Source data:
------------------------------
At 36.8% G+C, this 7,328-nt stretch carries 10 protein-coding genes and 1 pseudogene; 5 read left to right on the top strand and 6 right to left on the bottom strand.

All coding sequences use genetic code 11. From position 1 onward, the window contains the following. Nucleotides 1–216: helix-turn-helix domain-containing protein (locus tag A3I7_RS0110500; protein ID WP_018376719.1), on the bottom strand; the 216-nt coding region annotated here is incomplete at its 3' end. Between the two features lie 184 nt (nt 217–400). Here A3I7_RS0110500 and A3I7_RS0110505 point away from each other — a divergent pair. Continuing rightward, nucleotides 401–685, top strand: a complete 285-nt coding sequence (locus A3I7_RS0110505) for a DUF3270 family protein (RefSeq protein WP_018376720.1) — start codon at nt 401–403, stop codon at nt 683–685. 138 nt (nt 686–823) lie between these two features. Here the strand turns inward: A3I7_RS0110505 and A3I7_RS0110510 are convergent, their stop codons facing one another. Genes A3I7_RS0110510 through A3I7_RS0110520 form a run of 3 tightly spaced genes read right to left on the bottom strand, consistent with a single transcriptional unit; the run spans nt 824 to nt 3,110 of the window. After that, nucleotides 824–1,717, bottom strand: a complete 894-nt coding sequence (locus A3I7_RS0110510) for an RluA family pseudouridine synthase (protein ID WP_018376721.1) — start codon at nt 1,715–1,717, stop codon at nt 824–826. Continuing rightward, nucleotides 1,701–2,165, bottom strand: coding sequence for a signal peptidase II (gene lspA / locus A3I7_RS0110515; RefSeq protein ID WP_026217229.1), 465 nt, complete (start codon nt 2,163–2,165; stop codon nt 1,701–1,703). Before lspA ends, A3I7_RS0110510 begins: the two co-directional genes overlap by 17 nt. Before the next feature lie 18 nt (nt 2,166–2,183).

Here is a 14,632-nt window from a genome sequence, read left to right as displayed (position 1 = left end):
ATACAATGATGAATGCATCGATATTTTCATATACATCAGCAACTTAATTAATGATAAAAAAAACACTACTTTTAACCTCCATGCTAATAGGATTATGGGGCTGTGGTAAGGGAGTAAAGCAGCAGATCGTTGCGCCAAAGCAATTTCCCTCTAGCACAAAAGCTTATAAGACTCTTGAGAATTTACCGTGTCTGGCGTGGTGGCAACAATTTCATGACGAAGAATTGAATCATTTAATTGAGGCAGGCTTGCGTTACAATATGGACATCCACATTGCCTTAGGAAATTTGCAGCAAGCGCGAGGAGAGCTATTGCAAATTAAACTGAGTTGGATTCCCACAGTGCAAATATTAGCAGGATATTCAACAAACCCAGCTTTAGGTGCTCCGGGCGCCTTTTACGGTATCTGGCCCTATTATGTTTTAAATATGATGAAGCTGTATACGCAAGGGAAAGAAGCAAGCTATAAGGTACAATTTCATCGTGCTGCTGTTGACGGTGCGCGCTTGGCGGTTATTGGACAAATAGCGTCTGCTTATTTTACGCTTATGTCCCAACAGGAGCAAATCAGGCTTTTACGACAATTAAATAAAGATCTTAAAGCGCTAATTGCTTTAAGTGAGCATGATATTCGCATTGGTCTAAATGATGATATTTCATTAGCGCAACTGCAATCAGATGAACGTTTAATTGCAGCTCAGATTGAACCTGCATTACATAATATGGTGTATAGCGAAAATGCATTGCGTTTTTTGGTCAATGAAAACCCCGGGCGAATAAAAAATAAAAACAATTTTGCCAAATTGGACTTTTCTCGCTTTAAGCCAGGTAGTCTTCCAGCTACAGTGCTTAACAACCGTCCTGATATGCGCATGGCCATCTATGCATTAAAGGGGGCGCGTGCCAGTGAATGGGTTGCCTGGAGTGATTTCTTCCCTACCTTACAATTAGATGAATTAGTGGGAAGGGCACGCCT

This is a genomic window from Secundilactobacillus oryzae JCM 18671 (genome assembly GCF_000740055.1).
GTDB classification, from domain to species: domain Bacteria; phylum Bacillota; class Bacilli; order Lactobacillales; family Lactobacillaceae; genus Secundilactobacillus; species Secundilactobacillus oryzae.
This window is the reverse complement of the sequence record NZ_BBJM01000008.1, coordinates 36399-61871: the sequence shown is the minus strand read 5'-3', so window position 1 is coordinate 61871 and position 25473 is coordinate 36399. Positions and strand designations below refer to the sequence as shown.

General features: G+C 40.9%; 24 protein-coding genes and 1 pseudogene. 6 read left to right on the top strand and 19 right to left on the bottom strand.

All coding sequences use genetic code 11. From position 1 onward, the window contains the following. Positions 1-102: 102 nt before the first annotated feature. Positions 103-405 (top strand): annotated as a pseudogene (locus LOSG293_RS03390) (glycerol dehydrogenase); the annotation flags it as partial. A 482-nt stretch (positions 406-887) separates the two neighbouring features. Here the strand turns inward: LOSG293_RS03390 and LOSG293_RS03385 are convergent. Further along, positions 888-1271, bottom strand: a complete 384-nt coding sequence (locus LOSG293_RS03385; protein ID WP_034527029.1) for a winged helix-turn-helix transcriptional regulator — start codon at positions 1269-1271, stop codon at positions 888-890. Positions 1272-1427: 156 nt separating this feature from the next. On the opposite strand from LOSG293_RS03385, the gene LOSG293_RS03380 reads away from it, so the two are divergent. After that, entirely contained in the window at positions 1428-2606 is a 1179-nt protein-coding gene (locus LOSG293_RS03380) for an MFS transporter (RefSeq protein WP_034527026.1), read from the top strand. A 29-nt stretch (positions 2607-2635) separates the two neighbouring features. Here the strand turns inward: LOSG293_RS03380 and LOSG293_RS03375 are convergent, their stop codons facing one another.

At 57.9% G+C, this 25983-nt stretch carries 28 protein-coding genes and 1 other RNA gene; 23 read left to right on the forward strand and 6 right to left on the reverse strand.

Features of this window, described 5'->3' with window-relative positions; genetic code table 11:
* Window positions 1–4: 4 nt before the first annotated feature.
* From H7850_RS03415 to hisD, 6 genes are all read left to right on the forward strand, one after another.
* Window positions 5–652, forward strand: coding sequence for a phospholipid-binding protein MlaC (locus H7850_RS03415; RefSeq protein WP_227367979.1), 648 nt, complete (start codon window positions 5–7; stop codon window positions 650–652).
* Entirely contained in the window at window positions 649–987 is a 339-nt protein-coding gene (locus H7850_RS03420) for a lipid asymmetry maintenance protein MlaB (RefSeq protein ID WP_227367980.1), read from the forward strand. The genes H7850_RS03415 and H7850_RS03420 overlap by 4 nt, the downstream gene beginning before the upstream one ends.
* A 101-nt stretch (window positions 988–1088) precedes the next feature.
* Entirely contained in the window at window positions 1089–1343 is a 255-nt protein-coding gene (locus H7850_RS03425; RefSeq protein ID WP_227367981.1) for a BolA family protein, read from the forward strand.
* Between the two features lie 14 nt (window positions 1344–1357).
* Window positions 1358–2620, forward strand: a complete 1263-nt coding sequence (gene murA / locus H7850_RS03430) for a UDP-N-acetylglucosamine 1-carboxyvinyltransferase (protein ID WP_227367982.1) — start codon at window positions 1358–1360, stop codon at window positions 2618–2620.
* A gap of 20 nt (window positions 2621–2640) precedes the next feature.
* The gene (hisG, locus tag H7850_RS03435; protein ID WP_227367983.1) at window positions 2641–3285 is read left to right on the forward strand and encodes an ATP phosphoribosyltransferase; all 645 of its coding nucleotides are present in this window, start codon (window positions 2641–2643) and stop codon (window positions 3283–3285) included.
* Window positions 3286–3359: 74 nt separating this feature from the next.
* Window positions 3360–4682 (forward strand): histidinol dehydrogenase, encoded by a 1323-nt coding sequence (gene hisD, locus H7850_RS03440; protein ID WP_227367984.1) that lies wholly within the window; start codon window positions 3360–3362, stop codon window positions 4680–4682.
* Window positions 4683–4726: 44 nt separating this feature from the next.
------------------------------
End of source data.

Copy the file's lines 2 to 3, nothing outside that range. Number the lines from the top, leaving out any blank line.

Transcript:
All coding sequences use genetic code 11. From position 1 onward, the window contains the following. Nucleotides 1–216: helix-turn-helix domain-containing protein (locus tag A3I7_RS0110500; protein ID WP_018376719.1), on the bottom strand; the 216-nt coding region annotated here is incomplete at its 3' end. Between the two features lie 184 nt (nt 217–400). Here A3I7_RS0110500 and A3I7_RS0110505 point away from each other — a divergent pair. Continuing rightward, nucleotides 401–685, top strand: a complete 285-nt coding sequence (locus A3I7_RS0110505) for a DUF3270 family protein (RefSeq protein WP_018376720.1) — start codon at nt 401–403, stop codon at nt 683–685. 138 nt (nt 686–823) lie between these two features. Here the strand turns inward: A3I7_RS0110505 and A3I7_RS0110510 are convergent, their stop codons facing one another. Genes A3I7_RS0110510 through A3I7_RS0110520 form a run of 3 tightly spaced genes read right to left on the bottom strand, consistent with a single transcriptional unit; the run spans nt 824 to nt 3,110 of the window. After that, nucleotides 824–1,717, bottom strand: a complete 894-nt coding sequence (locus A3I7_RS0110510) for an RluA family pseudouridine synthase (protein ID WP_018376721.1) — start codon at nt 1,715–1,717, stop codon at nt 824–826. Continuing rightward, nucleotides 1,701–2,165, bottom strand: coding sequence for a signal peptidase II (gene lspA / locus A3I7_RS0110515; RefSeq protein ID WP_026217229.1), 465 nt, complete (start codon nt 2,163–2,165; stop codon nt 1,701–1,703). Before lspA ends, A3I7_RS0110510 begins: the two co-directional genes overlap by 17 nt. Before the next feature lie 18 nt (nt 2,166–2,183).

Here is a 14,632-nt window from a genome sequence, read left to right as displayed (position 1 = left end):